Pressure Drops

The pressure drop associated with an arresting device must be known in order to ensure it is properly sized for a given application. Minimizing the pressure drop across the flame arrestor is in part accomplished by increasing the overall bank diameter to provide increased free area and by increasing the length of the flame arrestor element which allows a larger hydraulic diameter of the element passageways to be used.


What is an In-line Flame Arrestor?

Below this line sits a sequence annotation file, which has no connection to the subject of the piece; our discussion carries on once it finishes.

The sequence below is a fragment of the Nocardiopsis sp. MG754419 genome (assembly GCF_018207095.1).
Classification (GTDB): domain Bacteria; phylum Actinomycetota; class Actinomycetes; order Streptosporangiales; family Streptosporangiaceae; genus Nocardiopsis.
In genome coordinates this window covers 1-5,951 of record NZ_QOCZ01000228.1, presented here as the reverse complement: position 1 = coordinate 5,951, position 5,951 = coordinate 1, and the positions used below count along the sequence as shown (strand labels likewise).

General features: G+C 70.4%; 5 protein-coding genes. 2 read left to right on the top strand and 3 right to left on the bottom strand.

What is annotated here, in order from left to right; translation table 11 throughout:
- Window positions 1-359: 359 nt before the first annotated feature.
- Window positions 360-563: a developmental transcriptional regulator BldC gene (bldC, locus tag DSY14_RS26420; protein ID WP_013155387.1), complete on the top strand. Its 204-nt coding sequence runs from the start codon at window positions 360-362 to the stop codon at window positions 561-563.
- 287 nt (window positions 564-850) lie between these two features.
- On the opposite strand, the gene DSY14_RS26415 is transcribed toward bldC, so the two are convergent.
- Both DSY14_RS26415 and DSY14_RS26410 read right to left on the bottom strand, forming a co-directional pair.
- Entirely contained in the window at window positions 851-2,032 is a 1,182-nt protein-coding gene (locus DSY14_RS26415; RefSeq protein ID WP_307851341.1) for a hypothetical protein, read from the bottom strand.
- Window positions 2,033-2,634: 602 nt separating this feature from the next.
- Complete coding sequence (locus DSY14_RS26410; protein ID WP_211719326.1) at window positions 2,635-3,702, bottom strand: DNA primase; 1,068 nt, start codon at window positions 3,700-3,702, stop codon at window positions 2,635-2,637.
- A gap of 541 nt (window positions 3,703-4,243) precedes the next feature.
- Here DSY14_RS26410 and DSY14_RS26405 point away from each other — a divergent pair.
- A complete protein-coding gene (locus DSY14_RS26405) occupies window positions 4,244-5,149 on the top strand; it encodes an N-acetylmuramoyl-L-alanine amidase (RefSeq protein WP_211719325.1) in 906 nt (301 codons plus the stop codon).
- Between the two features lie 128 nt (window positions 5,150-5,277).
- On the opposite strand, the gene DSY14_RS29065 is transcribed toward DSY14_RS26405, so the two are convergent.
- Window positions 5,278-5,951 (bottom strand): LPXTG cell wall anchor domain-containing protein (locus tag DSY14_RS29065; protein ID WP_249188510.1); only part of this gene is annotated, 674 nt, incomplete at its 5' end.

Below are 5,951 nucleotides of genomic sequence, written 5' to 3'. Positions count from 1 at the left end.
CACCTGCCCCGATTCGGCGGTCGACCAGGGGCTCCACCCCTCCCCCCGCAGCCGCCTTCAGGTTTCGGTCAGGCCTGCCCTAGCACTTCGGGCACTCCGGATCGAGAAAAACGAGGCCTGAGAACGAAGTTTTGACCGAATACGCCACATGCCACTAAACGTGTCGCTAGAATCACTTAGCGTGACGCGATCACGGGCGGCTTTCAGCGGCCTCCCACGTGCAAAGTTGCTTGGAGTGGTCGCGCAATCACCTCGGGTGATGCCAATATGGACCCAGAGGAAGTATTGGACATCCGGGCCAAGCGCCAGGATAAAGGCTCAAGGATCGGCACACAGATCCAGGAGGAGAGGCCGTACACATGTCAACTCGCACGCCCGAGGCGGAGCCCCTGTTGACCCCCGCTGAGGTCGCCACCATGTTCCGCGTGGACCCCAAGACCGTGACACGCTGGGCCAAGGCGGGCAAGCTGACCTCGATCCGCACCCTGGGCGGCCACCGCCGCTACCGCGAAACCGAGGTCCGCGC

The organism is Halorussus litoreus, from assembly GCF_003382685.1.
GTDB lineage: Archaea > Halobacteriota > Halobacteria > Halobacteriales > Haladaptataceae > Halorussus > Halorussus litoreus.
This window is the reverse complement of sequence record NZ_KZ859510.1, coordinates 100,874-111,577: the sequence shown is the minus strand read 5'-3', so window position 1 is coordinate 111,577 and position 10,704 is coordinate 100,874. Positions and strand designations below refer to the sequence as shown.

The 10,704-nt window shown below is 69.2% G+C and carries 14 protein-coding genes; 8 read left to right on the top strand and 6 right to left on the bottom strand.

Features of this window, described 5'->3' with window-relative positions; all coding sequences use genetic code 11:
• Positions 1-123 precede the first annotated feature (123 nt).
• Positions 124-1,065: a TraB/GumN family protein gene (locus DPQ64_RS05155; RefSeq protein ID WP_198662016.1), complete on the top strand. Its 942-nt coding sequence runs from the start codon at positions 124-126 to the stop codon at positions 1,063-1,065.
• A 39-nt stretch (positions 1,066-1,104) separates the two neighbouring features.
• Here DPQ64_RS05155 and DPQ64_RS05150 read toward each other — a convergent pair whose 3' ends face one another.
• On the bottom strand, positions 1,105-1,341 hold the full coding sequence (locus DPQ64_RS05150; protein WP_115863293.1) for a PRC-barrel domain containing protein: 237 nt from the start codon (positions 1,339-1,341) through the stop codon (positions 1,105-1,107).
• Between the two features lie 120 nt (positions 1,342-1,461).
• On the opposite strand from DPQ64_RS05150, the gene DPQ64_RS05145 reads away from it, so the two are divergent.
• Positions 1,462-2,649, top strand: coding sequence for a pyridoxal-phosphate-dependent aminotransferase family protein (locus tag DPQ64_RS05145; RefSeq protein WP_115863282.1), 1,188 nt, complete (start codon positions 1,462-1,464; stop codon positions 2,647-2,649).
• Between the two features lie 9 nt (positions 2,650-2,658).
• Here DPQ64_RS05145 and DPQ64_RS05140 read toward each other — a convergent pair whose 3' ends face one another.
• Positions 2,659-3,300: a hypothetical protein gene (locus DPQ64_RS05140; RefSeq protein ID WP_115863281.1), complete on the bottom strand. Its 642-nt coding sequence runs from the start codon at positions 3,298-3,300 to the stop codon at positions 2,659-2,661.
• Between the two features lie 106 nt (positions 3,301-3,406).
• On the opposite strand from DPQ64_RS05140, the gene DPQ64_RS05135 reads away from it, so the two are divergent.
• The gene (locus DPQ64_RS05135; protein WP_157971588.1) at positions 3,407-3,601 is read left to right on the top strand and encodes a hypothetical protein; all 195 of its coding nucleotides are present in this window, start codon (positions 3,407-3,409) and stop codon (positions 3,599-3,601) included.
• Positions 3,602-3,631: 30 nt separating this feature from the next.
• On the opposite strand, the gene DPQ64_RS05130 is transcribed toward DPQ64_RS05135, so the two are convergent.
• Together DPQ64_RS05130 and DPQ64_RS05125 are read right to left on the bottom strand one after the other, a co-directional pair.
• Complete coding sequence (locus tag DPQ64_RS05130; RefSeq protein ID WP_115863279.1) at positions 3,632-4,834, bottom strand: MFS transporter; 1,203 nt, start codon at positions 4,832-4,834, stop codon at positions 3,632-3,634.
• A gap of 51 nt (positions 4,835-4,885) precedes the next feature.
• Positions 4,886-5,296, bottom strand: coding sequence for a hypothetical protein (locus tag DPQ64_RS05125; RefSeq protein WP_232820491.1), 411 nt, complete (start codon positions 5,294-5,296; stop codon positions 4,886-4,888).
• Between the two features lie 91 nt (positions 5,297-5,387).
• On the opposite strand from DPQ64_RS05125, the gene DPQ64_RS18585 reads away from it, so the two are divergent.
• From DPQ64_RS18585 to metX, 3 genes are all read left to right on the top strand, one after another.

Sometimes it is desirable to install flame arrestors in the middle of a long pipeline. They are particularly suited for installation inside a tank house where vent pipes or lines are extended through the tank house roof or walls to the outside. Locating the unit inside eliminates difficult inspections on the storage tank roof and protects the vent from freezing of condensate. Combustion in a pipeline can readily make the transition from deflagration to detonation; in the case of some designs a detonation can be stopped, whereas a deflagration may pass through. Therefore, an in-line flame arrester must withstand and stop both types of combustion from both downstream and upstream in a pipeline. Since the pressure developed in the combustion can be high, the in-line arrester and pipeline must be properly designed,constructed and tested. The flame arrester element itself must be capable of withstanding substantial pressure differentials in both directions as a result of the combustion.